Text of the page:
Do you need a financial analyst and how do you find the right one?

Conducting a reference check

Hiring is heating up. The economy seems to be back on track and companies are growing as a result. With expansion on the agenda, some hiring managers may be wondering if it’s the right time to hire a financial analyst.

With growth on the horizon for many companies, the responsibilities are piling up, and companies may need help. Every great leader knows that delegation can help a business operate more effectively, so it may be time to start shifting a few decisions over to a financial analyst. But how exactly can a hiring manager determine when to post financial analyst jobs, and what are the qualities to look for in candidates?

“A financial analyst helps business executives with making investment decisions.”

Is a financial analyst necessary?
A financial analyst helps business executives with making investment decisions. These are the sort of choices that require a lot of research, so if a CFO doesn’t have the time to put in that sort of effort, then a financial analyst can step in and take over. The information that they collect will then be used to come to a conclusion on the investment. Financial analysts can fit in and contribute to almost any sort of business, and their advice will be worth the extra salary on the payroll if it spurs a few investments with substantial returns.

Finding the person who can help drive smart investment decisions
If hiring managers determine that a financial analyst can help fuel smarter investments, then they are going to have to find a candidate who has the right characteristics to effectively get the job done. Of course, whoever you hire must have strong analytical skills. While this isn’t everything, it is a foundational aspect of the job. This very basic aspect of the individual’s personality is what will drive the hunt for information on investment decisions. However, a strong analytical mind isn’t all that you should look for when reviewing resumes and interviewing candidates.

You also need a person with strong communication skills. What use is the person researching for investment decisions if, when he or she comes to a conclusion, the individual can’t effectively communicate why. Analysts should be able to adapt their communication skills to different audiences without problem. The individual should know how to speak with business partners, the CFO and coworkers, so that everyone is on the same page.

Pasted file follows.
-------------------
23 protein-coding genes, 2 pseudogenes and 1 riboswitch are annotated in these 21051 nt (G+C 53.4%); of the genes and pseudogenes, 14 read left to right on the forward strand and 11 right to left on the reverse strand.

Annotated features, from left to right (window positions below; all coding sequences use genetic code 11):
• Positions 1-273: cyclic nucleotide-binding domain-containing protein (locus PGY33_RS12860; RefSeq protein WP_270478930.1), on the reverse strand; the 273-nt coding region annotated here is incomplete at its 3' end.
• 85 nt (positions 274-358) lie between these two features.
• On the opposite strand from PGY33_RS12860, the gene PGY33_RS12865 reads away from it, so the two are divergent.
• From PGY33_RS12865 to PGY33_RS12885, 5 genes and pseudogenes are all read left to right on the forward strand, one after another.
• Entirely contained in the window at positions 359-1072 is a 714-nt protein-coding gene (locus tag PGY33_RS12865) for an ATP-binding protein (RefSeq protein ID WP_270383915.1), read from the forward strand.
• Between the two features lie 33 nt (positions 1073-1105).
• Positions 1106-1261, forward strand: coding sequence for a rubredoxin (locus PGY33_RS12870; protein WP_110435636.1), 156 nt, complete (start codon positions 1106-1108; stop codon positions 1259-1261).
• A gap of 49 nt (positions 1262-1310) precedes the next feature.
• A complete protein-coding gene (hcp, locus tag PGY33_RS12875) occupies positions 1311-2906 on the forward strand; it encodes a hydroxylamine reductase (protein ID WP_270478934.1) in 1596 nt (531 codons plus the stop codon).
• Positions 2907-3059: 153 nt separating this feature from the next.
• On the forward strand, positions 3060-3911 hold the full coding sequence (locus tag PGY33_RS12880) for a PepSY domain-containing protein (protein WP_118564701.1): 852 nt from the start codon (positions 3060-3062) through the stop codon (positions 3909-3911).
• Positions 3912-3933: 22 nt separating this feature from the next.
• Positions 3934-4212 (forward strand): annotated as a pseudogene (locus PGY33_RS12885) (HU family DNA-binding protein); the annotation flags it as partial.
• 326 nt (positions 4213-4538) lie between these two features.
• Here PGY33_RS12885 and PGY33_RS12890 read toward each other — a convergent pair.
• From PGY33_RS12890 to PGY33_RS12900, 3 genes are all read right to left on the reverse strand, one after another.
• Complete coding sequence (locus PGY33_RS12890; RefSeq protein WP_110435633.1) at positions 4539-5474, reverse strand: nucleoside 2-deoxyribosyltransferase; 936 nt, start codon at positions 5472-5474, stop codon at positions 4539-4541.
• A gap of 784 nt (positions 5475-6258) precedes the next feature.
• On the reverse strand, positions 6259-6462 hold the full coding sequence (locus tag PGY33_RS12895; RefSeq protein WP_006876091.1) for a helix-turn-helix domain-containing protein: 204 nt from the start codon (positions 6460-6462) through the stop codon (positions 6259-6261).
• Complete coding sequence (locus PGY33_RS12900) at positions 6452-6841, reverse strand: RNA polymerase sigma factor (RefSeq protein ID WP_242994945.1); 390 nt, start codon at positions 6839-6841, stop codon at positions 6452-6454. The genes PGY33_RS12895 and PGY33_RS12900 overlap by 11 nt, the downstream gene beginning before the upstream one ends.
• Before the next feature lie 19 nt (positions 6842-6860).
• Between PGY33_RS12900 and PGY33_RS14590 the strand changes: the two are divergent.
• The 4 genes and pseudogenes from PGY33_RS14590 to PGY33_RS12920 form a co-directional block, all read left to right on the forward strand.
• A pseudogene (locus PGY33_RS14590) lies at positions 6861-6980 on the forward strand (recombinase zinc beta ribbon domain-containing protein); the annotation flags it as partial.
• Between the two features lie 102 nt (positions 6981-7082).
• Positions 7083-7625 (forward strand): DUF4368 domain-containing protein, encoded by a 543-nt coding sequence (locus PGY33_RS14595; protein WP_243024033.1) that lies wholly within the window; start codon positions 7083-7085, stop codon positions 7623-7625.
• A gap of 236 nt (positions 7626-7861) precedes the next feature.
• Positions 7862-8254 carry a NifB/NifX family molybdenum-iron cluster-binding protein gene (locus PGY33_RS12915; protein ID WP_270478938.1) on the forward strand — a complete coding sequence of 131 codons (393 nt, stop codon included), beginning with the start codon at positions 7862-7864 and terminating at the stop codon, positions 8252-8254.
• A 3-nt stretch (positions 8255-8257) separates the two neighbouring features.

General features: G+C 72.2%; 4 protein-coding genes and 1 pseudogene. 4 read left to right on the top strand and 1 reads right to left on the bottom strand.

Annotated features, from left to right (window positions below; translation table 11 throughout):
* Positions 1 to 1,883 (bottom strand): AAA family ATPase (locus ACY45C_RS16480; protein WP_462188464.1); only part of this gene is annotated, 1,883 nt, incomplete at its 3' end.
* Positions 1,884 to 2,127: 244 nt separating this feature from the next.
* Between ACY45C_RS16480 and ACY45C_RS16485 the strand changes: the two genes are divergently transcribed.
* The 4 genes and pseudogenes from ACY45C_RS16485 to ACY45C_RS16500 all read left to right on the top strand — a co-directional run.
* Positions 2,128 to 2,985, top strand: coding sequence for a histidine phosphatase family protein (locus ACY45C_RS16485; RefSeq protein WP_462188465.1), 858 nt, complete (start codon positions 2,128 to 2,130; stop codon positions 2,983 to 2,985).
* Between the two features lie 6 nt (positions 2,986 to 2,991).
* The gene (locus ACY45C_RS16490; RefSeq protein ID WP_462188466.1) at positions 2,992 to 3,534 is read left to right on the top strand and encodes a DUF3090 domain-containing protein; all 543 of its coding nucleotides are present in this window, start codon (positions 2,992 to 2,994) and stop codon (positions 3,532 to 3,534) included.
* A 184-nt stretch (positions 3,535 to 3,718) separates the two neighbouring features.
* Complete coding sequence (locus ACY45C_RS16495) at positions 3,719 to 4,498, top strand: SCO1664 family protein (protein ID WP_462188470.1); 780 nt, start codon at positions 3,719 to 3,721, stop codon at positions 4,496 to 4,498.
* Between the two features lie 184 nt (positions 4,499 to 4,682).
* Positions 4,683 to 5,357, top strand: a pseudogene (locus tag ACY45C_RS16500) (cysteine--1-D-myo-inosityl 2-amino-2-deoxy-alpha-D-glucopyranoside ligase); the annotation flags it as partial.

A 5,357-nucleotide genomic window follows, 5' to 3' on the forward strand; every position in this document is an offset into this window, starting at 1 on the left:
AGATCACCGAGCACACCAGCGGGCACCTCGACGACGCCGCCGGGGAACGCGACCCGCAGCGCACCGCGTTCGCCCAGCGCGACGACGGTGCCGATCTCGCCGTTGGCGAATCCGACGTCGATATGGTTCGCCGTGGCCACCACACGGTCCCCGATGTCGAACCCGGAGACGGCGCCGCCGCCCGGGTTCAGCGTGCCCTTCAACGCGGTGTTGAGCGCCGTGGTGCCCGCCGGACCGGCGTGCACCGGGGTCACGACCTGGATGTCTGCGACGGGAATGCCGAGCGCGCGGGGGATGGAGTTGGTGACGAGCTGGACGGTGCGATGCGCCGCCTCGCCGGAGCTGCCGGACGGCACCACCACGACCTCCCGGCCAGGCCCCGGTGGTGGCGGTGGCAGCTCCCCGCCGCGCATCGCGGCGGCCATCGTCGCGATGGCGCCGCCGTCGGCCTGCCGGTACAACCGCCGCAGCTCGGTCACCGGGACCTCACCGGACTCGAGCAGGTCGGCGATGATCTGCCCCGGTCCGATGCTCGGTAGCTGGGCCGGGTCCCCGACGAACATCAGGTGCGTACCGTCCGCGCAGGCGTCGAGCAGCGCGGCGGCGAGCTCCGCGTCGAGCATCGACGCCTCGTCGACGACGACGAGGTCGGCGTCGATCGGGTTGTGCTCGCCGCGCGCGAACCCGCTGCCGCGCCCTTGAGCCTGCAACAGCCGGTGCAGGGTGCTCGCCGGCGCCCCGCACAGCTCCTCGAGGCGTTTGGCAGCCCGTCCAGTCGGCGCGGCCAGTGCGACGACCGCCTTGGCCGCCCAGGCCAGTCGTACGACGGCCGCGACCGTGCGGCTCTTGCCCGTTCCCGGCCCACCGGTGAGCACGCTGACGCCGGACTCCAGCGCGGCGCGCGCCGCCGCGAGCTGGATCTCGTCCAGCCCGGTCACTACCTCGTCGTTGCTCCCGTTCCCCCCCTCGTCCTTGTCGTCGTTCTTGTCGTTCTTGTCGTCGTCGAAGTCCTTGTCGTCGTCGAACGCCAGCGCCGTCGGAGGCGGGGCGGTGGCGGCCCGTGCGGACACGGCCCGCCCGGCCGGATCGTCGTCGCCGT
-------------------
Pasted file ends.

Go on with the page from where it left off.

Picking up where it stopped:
A new financial analyst should be able to immediately join a team and break down the intricacies of proposed investments.A new financial analyst should be able to immediately join a team and break down the intricacies of proposed investments.

This person should also be a leader who can handle him or herself when thrown into the fire. The individual will likely have to contribute very quickly, as he or she is being hired to free up time for other tasks. Guiding them along for months would be a drain on resources. Look for someone who is ready and willing to  jump into a team and contribute. One way some hiring managers like to test candidates is by having them profile a business entity. If he or she can take on this task and present a thorough portfolio with strong investment advice, then the person will likely be able to contribute sooner rather than later, a huge plus.

A financial analyst can prove to be a huge benefit on the investment front, and should not be overlooked by CFOs as a resource to ensure responsibilities don’t pile up too high.

 

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